As vaccine trials show promising results that could eventually suppress coronavirus infections across the globe, social media posts are claiming that over-the-counter products such as vitamins and tonic water are the key to tackling the pandemic. The touting of unproven "cures" has been a feature since the start of the coronavirus crisis, but nothing has changed over time regarding their effectiveness and scientists stress none of the mentioned products have been effective in treating Covid-19.
"Zinc stops viral replication inside lung cells," reads a screenshot circulating on Facebook. "Vitamin D builds the immune system. All freely available over the counter."
The text -- which also recommends taking vitamin C and tonic water -- surfaced after news on November 9 that a vaccine jointly developed by US drug giant Pfizer and German firm BioNTech was 90 percent effective at preventing Covid-19, the disease caused by the virus.
Screenshot of Facebook post taken on November 19, 2020
While the Facebook posts do not explicitly refer to the pandemic, they attracted comments criticising "Big Pharma" and asking for advice on taking easily available products.
Anti-vaccine groups have spread misinformation throughout the coronavirus crisis, a factor that public health experts warn could culminate in large populations not taking up a vaccine when it becomes available.
"What are the proper levels of some of this stuff to take?? I'm not sure how much and what frequency...just asking for a friend..!!" one Facebook user commented.
However, scientists said that none of the measures described in the posts had been found effective in treating Covid-19.
Contacted by AFP, Ian Jones, professor of virology at Britain's Reading University said taking zinc could not prevent or treat Covid-19.
"Zinc is a toxic metal and although it does indeed inhibit some virus enzymes, the level required would not be tolerated in the body," he said.
A human's zinc levels are "carefully regulated" and any excess is excreted, so there is "no way an inhibitory level could reach virus infected cells".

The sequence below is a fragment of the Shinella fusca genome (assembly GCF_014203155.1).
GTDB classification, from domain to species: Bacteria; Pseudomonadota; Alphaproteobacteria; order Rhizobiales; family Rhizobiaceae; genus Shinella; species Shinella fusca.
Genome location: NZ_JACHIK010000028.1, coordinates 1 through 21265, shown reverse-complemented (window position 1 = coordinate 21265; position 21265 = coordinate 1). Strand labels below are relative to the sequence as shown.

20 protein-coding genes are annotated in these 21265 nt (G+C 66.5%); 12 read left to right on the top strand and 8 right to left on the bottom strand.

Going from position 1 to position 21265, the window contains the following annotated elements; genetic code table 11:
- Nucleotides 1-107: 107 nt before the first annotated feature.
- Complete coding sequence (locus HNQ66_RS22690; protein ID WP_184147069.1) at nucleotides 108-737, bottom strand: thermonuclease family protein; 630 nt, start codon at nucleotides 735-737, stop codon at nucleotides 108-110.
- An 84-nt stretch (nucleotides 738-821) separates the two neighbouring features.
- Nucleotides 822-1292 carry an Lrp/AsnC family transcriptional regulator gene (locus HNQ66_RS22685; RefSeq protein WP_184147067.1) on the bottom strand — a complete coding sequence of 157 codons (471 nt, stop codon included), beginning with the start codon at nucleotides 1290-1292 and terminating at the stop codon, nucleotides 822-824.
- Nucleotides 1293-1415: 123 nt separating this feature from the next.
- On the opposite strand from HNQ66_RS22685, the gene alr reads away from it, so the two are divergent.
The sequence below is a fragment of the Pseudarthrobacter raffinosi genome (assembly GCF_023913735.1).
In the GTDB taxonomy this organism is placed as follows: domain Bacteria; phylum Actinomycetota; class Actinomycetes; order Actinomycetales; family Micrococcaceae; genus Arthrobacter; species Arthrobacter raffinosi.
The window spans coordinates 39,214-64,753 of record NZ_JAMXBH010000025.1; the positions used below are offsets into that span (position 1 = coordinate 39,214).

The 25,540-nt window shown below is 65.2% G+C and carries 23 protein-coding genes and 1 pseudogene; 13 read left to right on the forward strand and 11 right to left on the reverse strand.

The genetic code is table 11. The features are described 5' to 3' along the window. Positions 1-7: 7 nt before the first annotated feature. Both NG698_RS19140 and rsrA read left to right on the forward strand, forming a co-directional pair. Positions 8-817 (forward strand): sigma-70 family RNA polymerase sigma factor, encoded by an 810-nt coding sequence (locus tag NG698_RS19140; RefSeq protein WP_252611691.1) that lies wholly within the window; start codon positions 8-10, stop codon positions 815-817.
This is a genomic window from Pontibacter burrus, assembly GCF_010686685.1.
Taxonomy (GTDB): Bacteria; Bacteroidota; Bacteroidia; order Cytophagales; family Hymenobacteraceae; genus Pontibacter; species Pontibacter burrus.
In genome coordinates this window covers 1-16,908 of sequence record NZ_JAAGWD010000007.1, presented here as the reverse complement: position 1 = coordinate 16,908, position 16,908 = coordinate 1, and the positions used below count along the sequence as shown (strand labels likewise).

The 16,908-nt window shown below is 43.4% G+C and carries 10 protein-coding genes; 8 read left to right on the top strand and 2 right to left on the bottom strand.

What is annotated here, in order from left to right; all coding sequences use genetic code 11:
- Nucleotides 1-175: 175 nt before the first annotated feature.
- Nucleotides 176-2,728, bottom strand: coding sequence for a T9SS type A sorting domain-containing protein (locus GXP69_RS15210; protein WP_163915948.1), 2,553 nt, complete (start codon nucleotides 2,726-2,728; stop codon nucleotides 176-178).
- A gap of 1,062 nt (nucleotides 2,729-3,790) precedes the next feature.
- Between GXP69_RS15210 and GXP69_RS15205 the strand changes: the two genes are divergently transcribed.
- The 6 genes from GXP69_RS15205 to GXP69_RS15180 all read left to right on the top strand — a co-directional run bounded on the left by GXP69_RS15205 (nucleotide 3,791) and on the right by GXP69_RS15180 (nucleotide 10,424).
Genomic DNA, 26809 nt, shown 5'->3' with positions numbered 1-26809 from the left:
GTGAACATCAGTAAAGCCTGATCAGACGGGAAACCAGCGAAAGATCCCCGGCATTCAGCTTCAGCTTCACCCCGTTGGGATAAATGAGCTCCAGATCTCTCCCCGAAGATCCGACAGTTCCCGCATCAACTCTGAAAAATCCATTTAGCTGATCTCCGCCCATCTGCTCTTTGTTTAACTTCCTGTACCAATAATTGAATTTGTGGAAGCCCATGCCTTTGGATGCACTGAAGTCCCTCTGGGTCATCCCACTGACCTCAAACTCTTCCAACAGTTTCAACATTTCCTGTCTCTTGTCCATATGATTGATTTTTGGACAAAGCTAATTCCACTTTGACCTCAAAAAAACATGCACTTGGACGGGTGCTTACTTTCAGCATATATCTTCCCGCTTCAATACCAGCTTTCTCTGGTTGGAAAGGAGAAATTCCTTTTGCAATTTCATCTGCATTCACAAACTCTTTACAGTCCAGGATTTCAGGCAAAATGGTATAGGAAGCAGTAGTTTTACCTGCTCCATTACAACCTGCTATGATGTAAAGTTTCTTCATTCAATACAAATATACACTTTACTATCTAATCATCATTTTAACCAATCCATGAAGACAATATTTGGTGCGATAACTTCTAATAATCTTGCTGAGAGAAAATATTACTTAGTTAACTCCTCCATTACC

The US National Institutes of Health (NIH) warns against taking high doses of zinc to prevent Covid-19, pointing to a lack of evidence and potential side effects, including irreversible neurological conditions from long-term use of supplements.
"For people on a good diet and in generally good health, excess zinc is a waste of time and money," Jones said.
The text also recommends drinking "quinine tonic water", which "transports zinc into the cell".
Quinine is a malaria drug that is added in small doses to tonic water brands such as Schweppes for flavoring. The US Food and Drug Administration (FDA) restricts the amount of quinine in commercial beverages to 83 parts per million, roughly equivalent to 83 milligrams per liter, whereas a capsule of prescribed quinine contains 324 milligrams of the drug.
Online rumours recommending tonic water to fight Covid-19 cure appear to originate from hydroxychloroquine, a synthetic relative of quinine touted by controversial French professor Didier Raoult as a treatment for the disease.
No clinical trials have yet been found in favor of using hydroxychloroquine against Covid-19, and critics say that due to potential serious side effects, treating coronavirus patients with hydroxychloroquine is worse than no treatment at all.
Brandon Brown, a professor at the University of California's Riverside School of Medicine Center for Health Communities told AFP in April that quinine in tonic water could not work as a cure for Covid-19.
"You would have to drink over 10 times more tonic than humans drink water per day to approach a similar effect of the drug. It's just not possible," he told AFP in an email, noting that humans drink about two liters of water a day on average.
While vitamin C is an essential nutrient that helps keep cells healthy, there isn't yet enough evidence to recommend using it to prevent or treat Covid-19.
Research carried out before the pandemic (2017, 2019) looked at giving high doses of vitamin C to patients suffering from respiratory failure and sepsis -- conditions which can occur in severe Covid-19 cases. Various studies are now investigating if this treatment can help coronavirus patients.
Regarding prevention, there is no evidence that taking vitamin C can ward off the novel coronavirus, according to Harvard Medical School's 'Treatments for Covid-19' information page. It warns against high doses of vitamin C, which can cause nausea, cramps and an increased risk of kidney stones.
Scientists have recommended taking vitamin D -- which the body creates from exposure to sunlight -- to promote healthy bones and muscles as people spend more time indoors during the pandemic.
However, like vitamin C, there isn't yet enough evidence to recommend using vitamin D to prevent or treat Covid-19, and clinical trials are ongoing.
Vitamin D deficiency is more common in Black and Latino people, groups disproportionately hit by Covid-19 in the US. The Centers for Disease Control and Prevention (CDC) said factors such as poverty and poor healthcare contributed to the increased risk in these groups.
"The problem in all the augments for these vitamins is conflation. You take a bit of information, like 'these are essential nutrients' and (in vitamin D's case) some of the population are deficient, and you catapult that into a Covid treatment," Jones said.
"It is true that if you are deficient in basic nutrition then your immune system may not be in tip-top form, but that is nothing to do with a specific Covid treatment and taking it is not going to stop infection."
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